Swiss Journal of Economics and Statistics

, Volume 146, Issue 1, pp 9–90 | Cite as

Ten years’ experience with the Swiss National Bank’s monetary policy strategy

  • Thomas J. Jordan
  • Michel Peytrignet
  • Enzo Rossi
Open Access


In December 1999 the Swiss National Bank (SNB) abandoned monetary targeting and introduced a new monetary policy strategy. The cornerstones of the new framework are an explicit definition of what the SNB considers to be price stability, a forecast of inflation over a three-year horizon, and a target range for the three-month Swiss franc Libor. The strategy lived up to expectations in every respect and contributed to strengthening the SNB’s credibility. In particular, the new framework’s flexibility proved successful in times of financial stress. The term reference interest rate contains an automatic monetary stabilizer that has insulated the nonfinancial sector from much of the turbulence. The major challenge lying ahead is sustained accuracy in the assessment of future inflation.


Monetary policy strategy inflation targeting monetary policy rules inflation forecasts financial crisis unconventional monetary policy 




  1. Ball, Laurence (1999), “Policy Rules for Open Economies”, in John B. Taylor (ed.), Monetary Policy Rules, University of Chicago Press.Google Scholar
  2. Baltensperger, Ernst, Philipp M. Hildebrand and Thomas J. Jordan (2007), “The Swiss National Bank’s Monetary Policy Concept— an Example of a ‘Principles Based’ Policy Framework”, Swiss National Bank Economic Study No.3 2007.Google Scholar
  3. Baltensperger, Ernst, Andreas M. Fischer and Thomas J. Jordan (2007), “Strong Goal Independence and Inflation Targets”, European Journal of Political Economy, 23, pp. 88–105.CrossRefGoogle Scholar
  4. Berg, Claes (2005), “Experience of Inflation-Targeting in 20 countries”, Economic Review, 1, pp. 20–47.Google Scholar
  5. Bernanke, Ben S. (2004), “Inflation Targeting”, Federal Reserve Bank of St. Louis Review, 86 (4), pp. 165–168.Google Scholar
  6. Blanchard, Olivier and Jordi Calí (2006), “Real Wage Rigidities and the New Keynesian Model”, prepared for the FRB/JMCB conference Quantitative Evidence on Price Determination, Washington, D.C., September 29–30, 2005.Google Scholar
  7. Blanchard, Olivier and Jordi Galí (2008), “Labor Markets and Monetary Policy: A New-Keynesian Model with Unemployment”, Mimeo, March 6.Google Scholar
  8. Blinder, Alan S. (2006), “Monetary Policy Today: Sixteen Questions and about Twelve Answers”, paper prepared for the Banco de España Conference Central Banks in the 21st Century, Madrid, June 8–9, April 2006.Google Scholar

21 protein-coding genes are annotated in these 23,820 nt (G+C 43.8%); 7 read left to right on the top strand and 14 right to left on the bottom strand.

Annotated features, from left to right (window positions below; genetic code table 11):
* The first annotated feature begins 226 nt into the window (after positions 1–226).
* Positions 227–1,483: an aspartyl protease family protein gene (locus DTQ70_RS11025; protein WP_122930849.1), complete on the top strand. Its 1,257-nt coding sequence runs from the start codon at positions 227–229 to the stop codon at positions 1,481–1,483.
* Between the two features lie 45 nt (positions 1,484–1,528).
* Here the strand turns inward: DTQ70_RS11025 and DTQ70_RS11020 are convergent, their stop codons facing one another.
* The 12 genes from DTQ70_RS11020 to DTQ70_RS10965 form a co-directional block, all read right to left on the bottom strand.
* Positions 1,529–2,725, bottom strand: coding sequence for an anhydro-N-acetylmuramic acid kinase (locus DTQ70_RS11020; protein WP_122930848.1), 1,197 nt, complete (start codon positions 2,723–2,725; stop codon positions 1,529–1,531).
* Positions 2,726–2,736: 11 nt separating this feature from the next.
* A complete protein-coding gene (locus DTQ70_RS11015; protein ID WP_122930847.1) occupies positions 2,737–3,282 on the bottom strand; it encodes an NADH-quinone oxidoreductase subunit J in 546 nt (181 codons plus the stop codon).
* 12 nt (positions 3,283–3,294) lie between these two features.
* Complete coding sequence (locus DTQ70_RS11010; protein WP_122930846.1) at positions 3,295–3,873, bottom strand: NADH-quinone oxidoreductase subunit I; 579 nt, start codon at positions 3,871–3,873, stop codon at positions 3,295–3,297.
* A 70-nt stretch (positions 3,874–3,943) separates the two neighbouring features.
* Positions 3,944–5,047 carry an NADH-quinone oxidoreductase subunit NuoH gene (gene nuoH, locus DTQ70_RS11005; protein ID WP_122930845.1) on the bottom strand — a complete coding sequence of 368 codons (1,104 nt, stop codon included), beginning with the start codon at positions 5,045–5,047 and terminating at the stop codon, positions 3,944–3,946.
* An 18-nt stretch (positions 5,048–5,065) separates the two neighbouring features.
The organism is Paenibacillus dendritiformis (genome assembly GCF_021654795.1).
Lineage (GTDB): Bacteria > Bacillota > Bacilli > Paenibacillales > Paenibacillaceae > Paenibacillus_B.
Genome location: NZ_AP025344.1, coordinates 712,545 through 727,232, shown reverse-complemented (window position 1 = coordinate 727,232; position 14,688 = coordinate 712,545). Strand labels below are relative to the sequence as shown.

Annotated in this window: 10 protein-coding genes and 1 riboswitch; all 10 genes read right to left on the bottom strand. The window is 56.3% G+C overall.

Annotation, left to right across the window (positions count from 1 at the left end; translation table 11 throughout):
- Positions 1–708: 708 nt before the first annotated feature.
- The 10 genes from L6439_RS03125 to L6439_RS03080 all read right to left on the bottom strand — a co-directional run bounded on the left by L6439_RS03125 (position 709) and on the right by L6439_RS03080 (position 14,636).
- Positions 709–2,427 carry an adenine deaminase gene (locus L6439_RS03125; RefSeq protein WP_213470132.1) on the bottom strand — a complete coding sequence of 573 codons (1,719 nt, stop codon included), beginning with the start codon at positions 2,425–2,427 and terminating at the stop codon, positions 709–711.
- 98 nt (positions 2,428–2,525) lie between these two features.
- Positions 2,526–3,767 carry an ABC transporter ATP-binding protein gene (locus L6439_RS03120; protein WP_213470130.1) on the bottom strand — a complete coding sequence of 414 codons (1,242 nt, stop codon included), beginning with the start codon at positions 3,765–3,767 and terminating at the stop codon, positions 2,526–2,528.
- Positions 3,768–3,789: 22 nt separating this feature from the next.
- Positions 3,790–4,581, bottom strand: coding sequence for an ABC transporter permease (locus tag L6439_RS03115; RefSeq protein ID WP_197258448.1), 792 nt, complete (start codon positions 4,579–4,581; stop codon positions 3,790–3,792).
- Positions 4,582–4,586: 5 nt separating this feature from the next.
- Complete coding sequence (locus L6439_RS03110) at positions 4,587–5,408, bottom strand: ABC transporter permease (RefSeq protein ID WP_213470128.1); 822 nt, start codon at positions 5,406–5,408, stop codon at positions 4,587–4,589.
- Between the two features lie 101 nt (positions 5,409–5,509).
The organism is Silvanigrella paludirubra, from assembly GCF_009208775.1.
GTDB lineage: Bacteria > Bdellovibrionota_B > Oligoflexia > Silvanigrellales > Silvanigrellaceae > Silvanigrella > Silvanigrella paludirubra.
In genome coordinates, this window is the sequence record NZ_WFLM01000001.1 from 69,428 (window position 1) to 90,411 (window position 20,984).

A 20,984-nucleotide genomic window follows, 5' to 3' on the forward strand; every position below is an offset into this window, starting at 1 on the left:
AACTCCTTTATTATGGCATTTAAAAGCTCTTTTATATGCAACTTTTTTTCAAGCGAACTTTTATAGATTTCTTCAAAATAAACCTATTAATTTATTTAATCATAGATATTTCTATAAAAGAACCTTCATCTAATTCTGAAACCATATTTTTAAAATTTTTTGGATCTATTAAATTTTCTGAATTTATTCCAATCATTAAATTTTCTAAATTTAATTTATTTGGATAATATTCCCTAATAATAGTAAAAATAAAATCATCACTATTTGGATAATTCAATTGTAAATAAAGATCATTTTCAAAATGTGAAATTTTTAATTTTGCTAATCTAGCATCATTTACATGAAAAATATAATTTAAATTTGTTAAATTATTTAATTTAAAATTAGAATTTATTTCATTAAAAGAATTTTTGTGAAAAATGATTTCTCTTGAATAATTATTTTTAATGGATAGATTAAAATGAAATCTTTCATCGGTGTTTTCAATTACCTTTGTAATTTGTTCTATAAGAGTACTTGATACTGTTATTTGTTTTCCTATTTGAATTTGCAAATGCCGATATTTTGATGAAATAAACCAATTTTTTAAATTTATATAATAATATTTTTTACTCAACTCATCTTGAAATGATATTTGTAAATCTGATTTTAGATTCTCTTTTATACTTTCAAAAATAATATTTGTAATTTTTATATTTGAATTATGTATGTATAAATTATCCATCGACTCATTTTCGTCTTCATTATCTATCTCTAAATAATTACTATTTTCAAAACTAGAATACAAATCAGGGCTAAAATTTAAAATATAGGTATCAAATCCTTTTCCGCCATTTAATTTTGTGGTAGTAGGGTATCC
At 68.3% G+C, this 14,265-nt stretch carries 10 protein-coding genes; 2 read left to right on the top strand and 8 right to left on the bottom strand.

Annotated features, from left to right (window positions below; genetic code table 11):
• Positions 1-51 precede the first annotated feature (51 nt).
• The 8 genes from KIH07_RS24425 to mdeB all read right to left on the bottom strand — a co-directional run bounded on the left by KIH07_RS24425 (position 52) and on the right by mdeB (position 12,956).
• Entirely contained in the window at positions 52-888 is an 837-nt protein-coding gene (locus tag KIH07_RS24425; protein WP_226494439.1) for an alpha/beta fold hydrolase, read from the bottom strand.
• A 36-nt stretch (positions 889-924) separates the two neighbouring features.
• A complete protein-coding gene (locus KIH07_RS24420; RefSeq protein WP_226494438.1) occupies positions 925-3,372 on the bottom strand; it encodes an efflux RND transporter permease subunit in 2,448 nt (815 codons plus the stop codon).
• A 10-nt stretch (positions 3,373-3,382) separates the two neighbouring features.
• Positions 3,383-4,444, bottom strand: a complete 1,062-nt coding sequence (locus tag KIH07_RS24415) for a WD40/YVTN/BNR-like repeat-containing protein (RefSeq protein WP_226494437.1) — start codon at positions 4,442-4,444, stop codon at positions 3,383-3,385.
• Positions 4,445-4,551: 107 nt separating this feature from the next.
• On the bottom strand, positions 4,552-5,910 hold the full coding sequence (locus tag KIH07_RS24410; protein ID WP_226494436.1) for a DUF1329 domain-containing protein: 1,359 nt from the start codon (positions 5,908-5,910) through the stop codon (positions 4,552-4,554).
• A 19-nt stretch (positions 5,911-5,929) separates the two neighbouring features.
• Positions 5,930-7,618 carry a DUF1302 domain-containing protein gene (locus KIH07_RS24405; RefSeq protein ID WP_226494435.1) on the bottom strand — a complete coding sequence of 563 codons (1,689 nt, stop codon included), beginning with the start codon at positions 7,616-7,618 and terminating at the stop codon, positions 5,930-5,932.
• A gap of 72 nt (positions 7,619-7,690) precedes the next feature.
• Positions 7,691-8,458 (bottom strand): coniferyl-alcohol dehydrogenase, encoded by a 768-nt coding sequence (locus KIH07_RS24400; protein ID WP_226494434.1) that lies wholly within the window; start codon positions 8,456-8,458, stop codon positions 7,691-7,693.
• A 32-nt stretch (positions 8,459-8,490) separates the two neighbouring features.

9. Carare, Alina and Mark R. Stone (2006), “Inflation Targeting Regimes”, European Economic Review, 50, pp. 1297–1315.CrossRefGoogle Scholar
  10. Cuche-Curti, Nicolas, Pamela Hall and Attilio Zanetti (2008), “Swiss GDP Revisions: A Monetary Policy Perspective”, Journal of Business Cycle Measurement and Analysis, 4 (2), pp. 183–213.Google Scholar
  11. Christiano, Lawrence, Roberto Motto, Massimo Rostagno (2007), “Two Reasons Why Money and Credit May be Useful in Monetary Policy”, NBER Working Paper 13502.Google Scholar
  12. Christiano, Lawrence, Cosmin Ilut, Roberto Motto, and Massimo Rostagno (2007), “Monetary Policy and Stock Market Boom-Bust Cycles”, Mimeo, March 6.Google Scholar
  13. De Fiore, Fiorella and Oreste Tristani (2009), “Optimal Monetary Policy in a Model of the Credit Channel”, Mimeo,
  14. Faia, Ester (2009), “Ramsey Monetary Policy with Labor Market Frictions”, Journal of Monetary Economics, 56, pp. 570–581.CrossRefGoogle Scholar
  15. Faust, Jon and Dale W. Henderson (2004), “Is Inflation Targeting Best-Practice Monetary Policy?”, Federal Reserve Bank of St. Louis Review, 86 (4), pp. 117–144.Google Scholar
  16. Goodfriend, Marvin (1991), “Interest Rates and the Conduct of Monetary Policy”, Carnegie-Rochester Conference Series on Public Policy 34, pp. 7–30.CrossRefGoogle Scholar
  17. Hildebrand, Philipp M. (2004), „Vom Monetarismus zur Inflationsprognose: Dreissig Jahre Schweizerische Geldpolitik“, Öffentliche Vorlesung, Universität Bern, 23. November 2004.Google Scholar
  18. Hildebrand, Philipp M. (2006), „Schweizerische Geldpolitik“, Speech for the Mitgliederversammlung des Vereins IFZ (Institut für Finanzdienstleistungen Zug), Zug, 1. Juni 2006.Google Scholar
  19. Issing, Otmar (2004), “Inflation Targeting: A View from the ECB”, Federal Reserve Bank of St. Louis Review, 86 (4), pp. 169–179.Google Scholar
  20. Jordan, Thomas J. (2007a), „Kommunikation, Transparenz und Geldpolitik“, Referat vor der Vereinigung Basler Ökonomen, Basel, 24. Mai 2007.Google Scholar
  21. Jordan, Thomas J. (2007b), „Wie hat sich das geldpolitische Konzept der SNB bewährt?“, Speech for the Vereinigung Berner Wirtschaftswissenschafter, VBW, 27. Februar 2007, Bern.Google Scholar
  22. Jordan, Thomas J. (2008a), „Geldpolitik und Unsicherheit“, Speech at the University of Freiburg im Breisgau, January 15.Google Scholar
  23. Jordan, Thomas J. (2008b), “Discussion of ‘Monetary Policy Inclinations’ by Hans Gersbach and Volker Hahn”, Swiss National Bank Research Conference 2008.Google Scholar
  24. Jordan, Thomas J. and Michel Peytrignet (2007), “The Path to Interest Rate Management and Inflation Forecasts”, in: The Swiss National Bank 1907–2007, pp. 255–272, NZZ Libor.Google Scholar
  25. Jordan, Thomas J. and Enzo Rossi (2009), “Transparency and Communication of the Swiss National Bank”, Mimeo, Swiss National Bank.Google Scholar